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Idlewild - Scottish Fiction: Best Of 1997-2007

Idlewild, The Best of

Review by Jack Foley

IndieLondon Rating: 5 out of 5

WITH a tracklisting chosen by the band themselves, Scottish Fiction: The Best of 1997-2007 offers a rousing reminder of why Idlewild continue to be one of Scotland’s greatest contemporary bands.

Ever since Roddy Woomble, Colin Newton and Rod Jones first met at Edinburgh University in the mid 90’s and put their student loans together to release Idlewild’s debut 7” single Queen Of The Troubled Teens in 1997, they’ve been churning out the hits in exemplary fashion.

At times raw, ragged and blisteringly powerful, at others epic in scope and favourably compared to the thoughtfulness of REM, the band has consistently managed to refine its sound and grow in confidence with each new album release.

2005’s Warnings/Promises remains, arguably, their greatest achievement but this year’s Make Another World marked a glorious return to the rockier sound reminiscent of their earlier releases, while they wouldn’t be where they are today without the likes of early efforts such as 2002’s Remote Part or, earlier still, their breakthrough smash Hope Is Important in 1998.

The standouts on this 17-track “best of” include the epic American English, with its melancholy opening guitar loop and skyscraping chorus (“so sing a song about myself, keep singing a song about myself”) and When I Argue I See Shapes, which serves as a nice contrast thanks to its joyful simplicity.

You Held The World In Your Arms is an excellent opening track that really encapsulates the signature Idlewild sound (a fine balance between power and passion), while the early piano chords of El Capitan give way into a thrilling masterpiece of crashing drums, “stand up, stand up” chanting and vibrant guitar riffs.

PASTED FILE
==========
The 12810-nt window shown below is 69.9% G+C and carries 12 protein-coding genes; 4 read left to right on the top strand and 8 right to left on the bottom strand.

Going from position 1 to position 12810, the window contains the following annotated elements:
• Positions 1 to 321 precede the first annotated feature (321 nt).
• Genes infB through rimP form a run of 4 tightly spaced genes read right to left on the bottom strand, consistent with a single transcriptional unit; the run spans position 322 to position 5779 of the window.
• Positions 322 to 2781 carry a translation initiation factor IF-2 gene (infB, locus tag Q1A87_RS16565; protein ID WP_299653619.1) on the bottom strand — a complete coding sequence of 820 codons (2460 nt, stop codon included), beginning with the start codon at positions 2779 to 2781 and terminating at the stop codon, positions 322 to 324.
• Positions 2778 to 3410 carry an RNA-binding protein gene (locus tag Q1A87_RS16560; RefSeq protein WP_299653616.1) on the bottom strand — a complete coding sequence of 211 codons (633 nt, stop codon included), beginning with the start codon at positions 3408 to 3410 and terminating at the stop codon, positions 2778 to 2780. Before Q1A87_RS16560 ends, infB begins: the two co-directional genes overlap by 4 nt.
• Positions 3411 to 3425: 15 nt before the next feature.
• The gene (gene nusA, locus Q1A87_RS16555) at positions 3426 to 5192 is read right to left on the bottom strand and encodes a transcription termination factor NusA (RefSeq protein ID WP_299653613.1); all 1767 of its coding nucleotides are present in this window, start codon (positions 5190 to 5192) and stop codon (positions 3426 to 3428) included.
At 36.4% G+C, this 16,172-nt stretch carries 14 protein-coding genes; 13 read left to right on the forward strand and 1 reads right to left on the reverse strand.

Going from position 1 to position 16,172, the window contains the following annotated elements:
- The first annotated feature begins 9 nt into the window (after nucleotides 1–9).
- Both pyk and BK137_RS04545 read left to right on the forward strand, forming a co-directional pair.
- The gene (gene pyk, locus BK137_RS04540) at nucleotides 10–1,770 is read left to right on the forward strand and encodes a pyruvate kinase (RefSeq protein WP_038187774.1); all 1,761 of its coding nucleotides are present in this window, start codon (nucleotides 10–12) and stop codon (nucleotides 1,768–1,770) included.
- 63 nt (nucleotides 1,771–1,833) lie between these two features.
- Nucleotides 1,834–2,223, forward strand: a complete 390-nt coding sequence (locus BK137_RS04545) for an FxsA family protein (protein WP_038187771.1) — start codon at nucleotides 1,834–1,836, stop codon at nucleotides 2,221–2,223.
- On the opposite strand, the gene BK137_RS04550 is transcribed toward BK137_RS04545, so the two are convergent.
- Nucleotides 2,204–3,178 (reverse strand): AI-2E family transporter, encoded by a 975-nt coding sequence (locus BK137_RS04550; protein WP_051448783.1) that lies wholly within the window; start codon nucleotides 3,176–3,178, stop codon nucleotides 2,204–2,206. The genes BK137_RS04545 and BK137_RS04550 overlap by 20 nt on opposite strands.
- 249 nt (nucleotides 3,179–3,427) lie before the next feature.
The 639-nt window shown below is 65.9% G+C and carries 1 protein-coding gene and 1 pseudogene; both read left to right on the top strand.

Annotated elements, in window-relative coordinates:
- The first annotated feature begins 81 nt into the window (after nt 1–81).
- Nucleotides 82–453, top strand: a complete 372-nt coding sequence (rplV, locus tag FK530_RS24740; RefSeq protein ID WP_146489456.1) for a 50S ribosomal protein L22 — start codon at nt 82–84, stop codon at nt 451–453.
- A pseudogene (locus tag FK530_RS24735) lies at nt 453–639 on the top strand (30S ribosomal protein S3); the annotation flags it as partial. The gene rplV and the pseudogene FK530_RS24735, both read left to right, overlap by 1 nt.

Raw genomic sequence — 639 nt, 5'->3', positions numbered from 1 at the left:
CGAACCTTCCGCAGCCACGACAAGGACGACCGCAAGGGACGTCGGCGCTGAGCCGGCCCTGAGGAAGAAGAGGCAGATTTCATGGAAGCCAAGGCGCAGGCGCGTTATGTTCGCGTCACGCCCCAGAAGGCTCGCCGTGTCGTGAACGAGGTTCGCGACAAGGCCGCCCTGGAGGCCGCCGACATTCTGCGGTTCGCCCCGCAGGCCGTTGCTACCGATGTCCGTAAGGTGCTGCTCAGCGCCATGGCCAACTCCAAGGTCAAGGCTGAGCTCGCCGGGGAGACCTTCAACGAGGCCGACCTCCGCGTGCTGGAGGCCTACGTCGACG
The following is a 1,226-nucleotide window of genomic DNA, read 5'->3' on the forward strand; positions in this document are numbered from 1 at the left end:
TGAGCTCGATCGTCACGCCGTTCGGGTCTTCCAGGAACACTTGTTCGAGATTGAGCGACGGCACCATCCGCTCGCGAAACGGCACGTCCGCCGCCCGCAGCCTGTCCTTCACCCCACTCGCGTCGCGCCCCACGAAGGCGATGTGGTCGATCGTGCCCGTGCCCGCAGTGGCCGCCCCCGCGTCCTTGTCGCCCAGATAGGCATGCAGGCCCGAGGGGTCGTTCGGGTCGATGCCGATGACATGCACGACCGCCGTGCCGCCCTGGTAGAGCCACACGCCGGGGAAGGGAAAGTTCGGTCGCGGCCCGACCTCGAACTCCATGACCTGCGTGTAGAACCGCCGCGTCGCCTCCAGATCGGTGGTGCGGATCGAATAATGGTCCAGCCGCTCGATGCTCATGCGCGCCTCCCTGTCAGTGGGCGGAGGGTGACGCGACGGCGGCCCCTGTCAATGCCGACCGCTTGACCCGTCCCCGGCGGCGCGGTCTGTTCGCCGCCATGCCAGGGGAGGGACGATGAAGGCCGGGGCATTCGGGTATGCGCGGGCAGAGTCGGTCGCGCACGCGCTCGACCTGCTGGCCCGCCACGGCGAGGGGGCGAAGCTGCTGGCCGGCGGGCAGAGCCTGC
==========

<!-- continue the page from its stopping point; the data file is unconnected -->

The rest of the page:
For out and out rock that’s destined to get the mosh pit heaving every time, listen to A Modern Way Of Letting Go, a piledriver of a record, or the hook-laden Little Discourage that kicks off with the memorable opening line, “I found a mountain on my own”.

While, in contrast, try savouring the slow-building majesty of In Remote Part/Scottish Fiction (a shimmering effort in its own right), or the brilliantly layered I Understand It, a song that gives rise to another fantastically rousing, sing-along chorus (“I understand it, but I don’t show it, so I don’t think it, maybe we’ll be there”).

Fabulous, too, is the vibrant As If I Hadn’t Slept and the fragile, by their standards, Live In A Hiding Place.

But really, it’s churlish to pretend there’s a record not worth savouring. This is an excellent collection of songs that’s terrific to own on one album. Long live Idlewild and may the next 10 years bear just as juicy a harvest!

*Editor’s note: The CD also contains a “digital insert” that allows fans to enter the CD into their computer and download two extra songs (the first two rare Idlewild singles Queen of the Troubled Teens and Chandelier).

And the CD release comes packaged with a 3-hour DVD featuring a live concert filmed this year at the Aberdeen Music Hall, all the Idlewild videos with audio commentary from Roddy, PLUS over an hour of unseen documentary footage filmed over the last 12 years (much of it cut to rare songs and unreleased demos).

Download picks: When I Argue I See Shapes, You Held The World In Your Arms, El Capitan, American English, Love Steals Us From Loneliness, Little Discourage, As If I Hadn’t Slept, I Understand It, Live In A Hiding Place, In Remote Part/Scottish Fiction, A Modern Way Of Letting Go

Track listing:

  1. You Held The World In Your Arms
  2. No Emotion
  3. Roseability
  4. When I Argue I See Shapes
  5. Love Steals Us From Loneliness
  6. American English
  7. These Wooden Ideas
  8. El Capitan
  9. A Modern Way Of Letting Go
  10. Let Me Sleep (Next To The Mirror)
  11. I’m A Message
  12. In Remote Part / Scottish Fiction
  13. I Understand It
  14. Little Discourage
  15. As If I Hadn’t Slept
  16. Live In A Hiding Place
  17. Make Another World

  1. I love Idlewild – they’ve written some fabulous songs (not all of which are on here, sadly – heck knows how “Make Another World” made the cut ahead of any of the other tracks on that album). So, I won’t begrudge the 5/5, despite the odd tracklisting quibble here and there. But if this is 5/5, with no new material, how is Oceansize 2/5?! Riddle me that, folks! Seriously, one day people will look back at all the simplistic tosh that people are listening to and realise what they missed out on by failing to “get” the best band this country has produced in a very long time.

    GP    Oct 4    #